Book Review – The Neptune Factor, Mahan and the Concept of $ea Power

By John Konrad.

Alfred Thayer Mahan’s importance and strength lie in his groundbreaking ideas on sea power and its crucial role in national security and power projection at sea. His seminal work, “The Influence of Sea Power upon History,” underscored the strategic importance of a formidable naval presence to deter potential adversaries. His insights profoundly shaped naval doctrines worldwide, highlighting the enduring relevance of naval supremacy in achieving and maintaining geopolitical stability and dominance. Or at least that was what I was taught at the Naval Academy in the mid-90’s. The truth is Mahan was not only a navalist but an economist who understood the vital importance of commercial shipping.

The post-Civil War era was a time of intellectual ferment and reform, from which Alfred Thayer Mahan emerged as a seminal figure in naval strategy. Mahan’s ideas shaped the Naval Institute, established in 1898, which has since been at the forefront of bridging the study of history with contemporary policy analysis. Today, as the Navy faces renewed debates about its future direction, the Naval Institute Press (NIP) has fittingly chosen to publish works that revisit and update Mahan’s strategic concepts for the modern era.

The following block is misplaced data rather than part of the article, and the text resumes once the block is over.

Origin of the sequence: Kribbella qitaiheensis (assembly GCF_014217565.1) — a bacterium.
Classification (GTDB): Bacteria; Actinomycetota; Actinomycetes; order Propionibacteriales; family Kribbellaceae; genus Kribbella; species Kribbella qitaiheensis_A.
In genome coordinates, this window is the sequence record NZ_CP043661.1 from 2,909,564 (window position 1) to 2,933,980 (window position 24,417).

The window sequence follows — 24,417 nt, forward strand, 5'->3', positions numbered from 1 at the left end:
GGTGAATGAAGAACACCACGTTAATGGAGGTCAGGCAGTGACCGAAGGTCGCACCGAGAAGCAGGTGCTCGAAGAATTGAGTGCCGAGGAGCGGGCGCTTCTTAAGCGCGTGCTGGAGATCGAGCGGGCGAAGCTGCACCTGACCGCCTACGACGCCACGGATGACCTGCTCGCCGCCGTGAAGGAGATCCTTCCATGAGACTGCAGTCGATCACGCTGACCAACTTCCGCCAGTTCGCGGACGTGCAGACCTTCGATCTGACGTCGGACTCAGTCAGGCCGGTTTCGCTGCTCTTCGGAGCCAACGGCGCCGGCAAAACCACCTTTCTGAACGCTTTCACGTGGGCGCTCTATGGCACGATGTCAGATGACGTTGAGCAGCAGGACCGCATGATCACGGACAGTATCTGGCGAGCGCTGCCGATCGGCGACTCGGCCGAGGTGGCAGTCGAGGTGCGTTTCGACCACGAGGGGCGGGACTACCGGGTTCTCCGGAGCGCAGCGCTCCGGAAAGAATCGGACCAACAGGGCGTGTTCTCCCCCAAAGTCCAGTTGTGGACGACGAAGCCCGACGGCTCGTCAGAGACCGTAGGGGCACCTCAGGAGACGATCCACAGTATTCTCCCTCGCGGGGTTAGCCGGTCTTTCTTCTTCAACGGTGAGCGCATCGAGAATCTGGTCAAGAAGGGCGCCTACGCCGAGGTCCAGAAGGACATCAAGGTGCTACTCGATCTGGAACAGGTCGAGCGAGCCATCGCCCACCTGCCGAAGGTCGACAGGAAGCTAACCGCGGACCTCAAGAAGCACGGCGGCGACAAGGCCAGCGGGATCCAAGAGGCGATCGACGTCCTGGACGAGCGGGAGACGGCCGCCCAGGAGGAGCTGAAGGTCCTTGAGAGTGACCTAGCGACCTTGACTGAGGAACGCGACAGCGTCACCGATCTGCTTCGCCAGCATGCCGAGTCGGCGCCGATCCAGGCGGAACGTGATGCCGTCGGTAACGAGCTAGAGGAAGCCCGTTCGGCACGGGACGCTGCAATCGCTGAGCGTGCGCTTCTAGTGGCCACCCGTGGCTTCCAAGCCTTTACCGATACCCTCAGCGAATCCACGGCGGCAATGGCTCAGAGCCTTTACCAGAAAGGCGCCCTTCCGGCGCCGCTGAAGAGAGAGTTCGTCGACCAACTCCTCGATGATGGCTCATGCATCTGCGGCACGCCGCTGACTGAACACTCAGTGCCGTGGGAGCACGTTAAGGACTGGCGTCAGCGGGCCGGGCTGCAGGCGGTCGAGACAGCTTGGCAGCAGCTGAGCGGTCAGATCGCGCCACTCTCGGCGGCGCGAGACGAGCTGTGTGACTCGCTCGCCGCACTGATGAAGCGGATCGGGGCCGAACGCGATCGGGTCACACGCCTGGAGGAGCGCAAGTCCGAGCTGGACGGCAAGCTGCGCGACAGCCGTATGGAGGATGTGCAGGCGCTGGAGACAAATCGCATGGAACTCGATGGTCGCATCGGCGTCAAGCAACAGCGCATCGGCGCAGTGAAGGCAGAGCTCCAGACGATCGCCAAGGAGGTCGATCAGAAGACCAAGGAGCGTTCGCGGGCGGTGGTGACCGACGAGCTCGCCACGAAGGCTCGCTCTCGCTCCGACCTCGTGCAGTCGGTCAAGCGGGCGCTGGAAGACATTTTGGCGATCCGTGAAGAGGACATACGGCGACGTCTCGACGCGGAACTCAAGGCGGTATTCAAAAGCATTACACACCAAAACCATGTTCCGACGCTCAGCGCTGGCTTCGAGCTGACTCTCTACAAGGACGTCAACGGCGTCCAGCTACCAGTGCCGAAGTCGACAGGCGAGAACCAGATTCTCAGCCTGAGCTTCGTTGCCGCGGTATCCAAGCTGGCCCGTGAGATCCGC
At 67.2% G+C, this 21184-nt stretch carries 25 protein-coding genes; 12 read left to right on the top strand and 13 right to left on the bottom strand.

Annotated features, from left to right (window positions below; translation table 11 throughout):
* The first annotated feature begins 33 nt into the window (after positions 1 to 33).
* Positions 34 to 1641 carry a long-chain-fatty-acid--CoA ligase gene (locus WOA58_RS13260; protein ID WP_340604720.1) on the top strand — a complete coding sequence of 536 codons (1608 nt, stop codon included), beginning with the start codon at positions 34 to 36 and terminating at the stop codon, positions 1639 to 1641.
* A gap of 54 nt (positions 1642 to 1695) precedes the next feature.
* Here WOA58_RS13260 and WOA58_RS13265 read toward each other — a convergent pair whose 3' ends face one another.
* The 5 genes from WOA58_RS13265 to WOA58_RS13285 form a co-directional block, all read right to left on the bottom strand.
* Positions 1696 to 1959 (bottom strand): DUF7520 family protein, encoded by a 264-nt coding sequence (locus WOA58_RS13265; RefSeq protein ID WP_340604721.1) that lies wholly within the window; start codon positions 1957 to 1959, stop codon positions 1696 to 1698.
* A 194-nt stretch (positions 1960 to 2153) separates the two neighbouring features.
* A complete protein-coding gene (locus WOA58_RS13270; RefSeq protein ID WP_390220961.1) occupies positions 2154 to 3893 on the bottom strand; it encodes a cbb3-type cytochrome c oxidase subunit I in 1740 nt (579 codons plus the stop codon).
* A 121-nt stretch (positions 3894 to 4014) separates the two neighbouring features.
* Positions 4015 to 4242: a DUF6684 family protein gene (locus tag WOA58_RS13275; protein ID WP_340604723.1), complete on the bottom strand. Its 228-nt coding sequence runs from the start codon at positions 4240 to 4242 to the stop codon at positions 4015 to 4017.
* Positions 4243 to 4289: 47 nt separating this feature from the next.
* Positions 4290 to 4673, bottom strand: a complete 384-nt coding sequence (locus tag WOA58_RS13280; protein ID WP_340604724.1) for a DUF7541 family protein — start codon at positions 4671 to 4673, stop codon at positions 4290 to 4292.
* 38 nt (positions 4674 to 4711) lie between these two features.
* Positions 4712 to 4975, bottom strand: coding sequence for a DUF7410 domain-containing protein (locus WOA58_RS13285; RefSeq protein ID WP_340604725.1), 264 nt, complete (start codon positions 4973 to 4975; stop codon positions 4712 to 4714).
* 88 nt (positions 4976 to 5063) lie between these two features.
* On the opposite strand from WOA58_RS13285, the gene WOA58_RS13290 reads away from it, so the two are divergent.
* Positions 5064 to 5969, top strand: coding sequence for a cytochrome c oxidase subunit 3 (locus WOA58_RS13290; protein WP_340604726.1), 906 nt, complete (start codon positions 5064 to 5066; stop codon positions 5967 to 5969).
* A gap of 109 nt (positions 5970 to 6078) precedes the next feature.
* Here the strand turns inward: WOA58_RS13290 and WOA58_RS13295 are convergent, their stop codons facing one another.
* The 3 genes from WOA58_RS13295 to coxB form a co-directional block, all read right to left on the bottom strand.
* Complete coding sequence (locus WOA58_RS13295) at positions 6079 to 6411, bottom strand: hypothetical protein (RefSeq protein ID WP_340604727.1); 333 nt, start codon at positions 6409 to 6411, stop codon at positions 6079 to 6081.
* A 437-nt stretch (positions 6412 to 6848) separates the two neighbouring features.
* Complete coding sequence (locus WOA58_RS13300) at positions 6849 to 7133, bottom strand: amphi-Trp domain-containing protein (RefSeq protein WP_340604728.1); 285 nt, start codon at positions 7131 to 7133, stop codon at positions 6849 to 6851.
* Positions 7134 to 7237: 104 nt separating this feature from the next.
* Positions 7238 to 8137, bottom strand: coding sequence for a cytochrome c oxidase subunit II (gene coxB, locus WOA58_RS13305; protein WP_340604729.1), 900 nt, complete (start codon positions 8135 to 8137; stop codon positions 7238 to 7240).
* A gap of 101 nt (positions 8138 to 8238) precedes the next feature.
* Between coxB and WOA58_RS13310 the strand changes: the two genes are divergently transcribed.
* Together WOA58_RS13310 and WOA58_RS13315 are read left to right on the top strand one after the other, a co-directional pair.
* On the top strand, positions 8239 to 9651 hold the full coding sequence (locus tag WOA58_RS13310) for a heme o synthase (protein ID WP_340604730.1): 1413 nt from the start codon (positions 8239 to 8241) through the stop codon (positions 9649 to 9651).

Dr. Nicholas Lambert’s new book, “The Neptune Factor,” is a brilliant addition to this intellectual tradition. It serves as a jumping-off point for scholars and mariners alike, urging them to expand Mahan’s strategy to address the volatile challenges of the twenty-first century.

In today’s interconnected world, it is crucial to incorporate geoeconomic issues into our strategic planning. But that’s not all.

The book also highlights the need to integrate new concepts like cybersecurity, the use of space assets, and the deployment of underwater and surface maritime unmanned vehicles into our naval technology.